In time for the 150th anniversary of the Civil War, Ben Lomond was brought back to its Civil War appearance. When visiting Ben Lomond, visitors can experience the Civil War Hospital through a variety of senses for the sounds, smells and sights of the hospital as it may have been during that time period.


Ben Lomond, 1920

Enslaved People at Ben Lomond

For nearly one hundred years slavery was an integral part of Ben Lomond. From 1771 to 1861, countless enslaved African-Americans lived and worked here. The original slave quarter on site is the only existing building of its kind in the county and one of a handful in the region. Also on site are places where the enslaved community worked: the dairy and smokehouse. In 2007, archeologists discovered another enslaved workspace, the antebellum kitchen.


Old Rose GardenRose Garden 2020.jpg

The rose garden behind the house contains one of the largest collections of Old Garden Roses in the DC Metro area. This garden is significantly larger and different than the garden that was present during the antebellum period. The Old Garden Roses and companion perennials you see here today originally belonged to Jim Syring, a long time County resident and rose collector. Upon his death the garden was moved here in 1996 for the enjoyment of others.

The garden contains many cultivars of Old Garden Roses many of which could have been here during the antebellum period. Many of the cultivars in the garden today have been in cultivation for centuries. The garden’s main season of bloom is in late spring; with some blooming throughout the summer and a second flush in the fall. Companion perennials, annuals, and bulbs insure that the garden is in bloom all season.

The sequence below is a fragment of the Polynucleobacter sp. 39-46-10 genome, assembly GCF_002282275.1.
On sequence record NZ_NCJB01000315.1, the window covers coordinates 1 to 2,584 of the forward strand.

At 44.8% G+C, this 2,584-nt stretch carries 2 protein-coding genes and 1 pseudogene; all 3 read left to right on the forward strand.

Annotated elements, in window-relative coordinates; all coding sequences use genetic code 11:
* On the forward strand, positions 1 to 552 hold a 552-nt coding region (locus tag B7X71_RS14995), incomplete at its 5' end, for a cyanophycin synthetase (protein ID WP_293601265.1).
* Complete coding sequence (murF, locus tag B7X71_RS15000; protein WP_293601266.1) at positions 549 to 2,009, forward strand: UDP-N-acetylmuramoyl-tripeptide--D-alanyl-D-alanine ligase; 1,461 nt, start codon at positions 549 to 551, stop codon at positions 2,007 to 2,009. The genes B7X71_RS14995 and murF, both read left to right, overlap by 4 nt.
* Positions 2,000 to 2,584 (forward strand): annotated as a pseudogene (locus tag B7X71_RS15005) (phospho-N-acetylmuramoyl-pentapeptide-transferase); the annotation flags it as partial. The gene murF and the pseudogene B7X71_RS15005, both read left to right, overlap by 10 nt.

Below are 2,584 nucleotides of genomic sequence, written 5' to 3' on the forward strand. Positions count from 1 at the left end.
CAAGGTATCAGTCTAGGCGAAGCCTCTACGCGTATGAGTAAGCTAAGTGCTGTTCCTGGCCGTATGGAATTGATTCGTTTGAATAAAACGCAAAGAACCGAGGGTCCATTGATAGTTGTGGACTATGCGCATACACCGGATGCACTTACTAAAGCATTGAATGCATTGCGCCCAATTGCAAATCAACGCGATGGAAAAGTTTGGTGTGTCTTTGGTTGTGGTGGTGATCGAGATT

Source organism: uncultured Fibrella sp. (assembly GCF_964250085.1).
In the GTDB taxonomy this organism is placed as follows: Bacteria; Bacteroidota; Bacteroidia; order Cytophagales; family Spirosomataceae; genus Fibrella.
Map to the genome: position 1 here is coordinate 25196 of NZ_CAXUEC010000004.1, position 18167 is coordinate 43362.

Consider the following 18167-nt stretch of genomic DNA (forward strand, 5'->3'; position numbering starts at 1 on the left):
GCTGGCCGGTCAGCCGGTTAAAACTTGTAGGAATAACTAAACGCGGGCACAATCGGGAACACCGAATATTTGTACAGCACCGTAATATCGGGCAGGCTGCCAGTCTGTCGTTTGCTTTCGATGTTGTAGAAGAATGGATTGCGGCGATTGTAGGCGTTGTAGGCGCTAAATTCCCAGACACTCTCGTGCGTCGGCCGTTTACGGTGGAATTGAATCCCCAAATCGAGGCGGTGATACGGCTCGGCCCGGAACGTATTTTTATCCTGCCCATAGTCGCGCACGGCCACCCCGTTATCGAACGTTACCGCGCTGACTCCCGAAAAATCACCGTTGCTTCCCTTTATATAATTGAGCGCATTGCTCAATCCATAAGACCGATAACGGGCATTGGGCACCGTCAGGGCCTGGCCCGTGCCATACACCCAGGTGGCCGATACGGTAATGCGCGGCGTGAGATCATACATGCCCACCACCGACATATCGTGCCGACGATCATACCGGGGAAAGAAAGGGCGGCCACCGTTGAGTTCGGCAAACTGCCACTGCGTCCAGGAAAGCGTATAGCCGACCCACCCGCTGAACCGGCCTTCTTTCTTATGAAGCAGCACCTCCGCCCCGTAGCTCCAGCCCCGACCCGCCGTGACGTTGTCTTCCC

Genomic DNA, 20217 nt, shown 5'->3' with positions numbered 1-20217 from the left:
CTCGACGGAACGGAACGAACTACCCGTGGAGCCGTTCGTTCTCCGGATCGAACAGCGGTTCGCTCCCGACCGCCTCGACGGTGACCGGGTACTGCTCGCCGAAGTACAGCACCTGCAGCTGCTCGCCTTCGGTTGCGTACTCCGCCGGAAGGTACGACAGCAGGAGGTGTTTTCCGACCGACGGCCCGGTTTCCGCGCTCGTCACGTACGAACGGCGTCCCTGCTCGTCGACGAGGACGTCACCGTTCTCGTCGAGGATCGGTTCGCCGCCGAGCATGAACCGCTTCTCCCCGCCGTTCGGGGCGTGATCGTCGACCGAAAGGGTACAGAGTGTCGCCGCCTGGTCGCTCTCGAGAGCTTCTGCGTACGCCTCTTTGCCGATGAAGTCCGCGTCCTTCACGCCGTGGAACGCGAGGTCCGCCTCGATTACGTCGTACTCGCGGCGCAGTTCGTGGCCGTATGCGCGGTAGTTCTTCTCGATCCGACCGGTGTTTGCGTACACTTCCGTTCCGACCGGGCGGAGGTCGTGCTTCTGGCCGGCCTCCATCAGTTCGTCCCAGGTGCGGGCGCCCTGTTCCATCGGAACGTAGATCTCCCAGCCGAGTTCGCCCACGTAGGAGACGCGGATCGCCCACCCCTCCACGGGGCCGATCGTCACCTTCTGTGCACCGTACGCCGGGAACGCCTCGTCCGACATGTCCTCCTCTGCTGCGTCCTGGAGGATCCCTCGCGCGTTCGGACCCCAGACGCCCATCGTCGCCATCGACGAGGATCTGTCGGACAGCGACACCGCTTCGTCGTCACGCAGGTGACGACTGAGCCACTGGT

After the Confederate army evacuated Manassas in the spring of 1862, Federal forces occupied the area, including Ben Lomond. Federal soldiers not only destroyed furniture in the house at that time, but also put graffiti on most of the interior of the house. In much of the house, the plaster walls are covered from floor to ceiling with graffiti. Today most of the graffiti in the house is covered to protect it from UV rays, but sections are still visible, including the signature of a Medal of Honor recipient. Ben Lomond is a member of the Northern Virginia Civil War Graffiti Trail, a collection of historic homes and buildings that have all been vandalized during the war. More information about the Graffiti Trail and its member sites can be found by visiting .

Ben Lomond Timeline


1732 Robert “King” Carter patents 8,000 acres of Prince William County to Robert Carter II.
1745 Robert “Councillor” Carter inherits 70,000 acres in Virginia, 5,000 of which are in Prince William.
1791 “Councillor” Carter submits his “Deed of Gift” to Northumberland District Court, which sets in motion the gradual emancipation of 452 of his slaves, making Carter the largest slave-owner to voluntarily free his slaves in American history.
1830 “Councillor” Carter’s grandson Benjamin Tasker Chinn inherits Cancer plantation. Settles in Prince William County with 10 slaves.
1832 The main house, smokehouse, dairy, and slave quarters are built.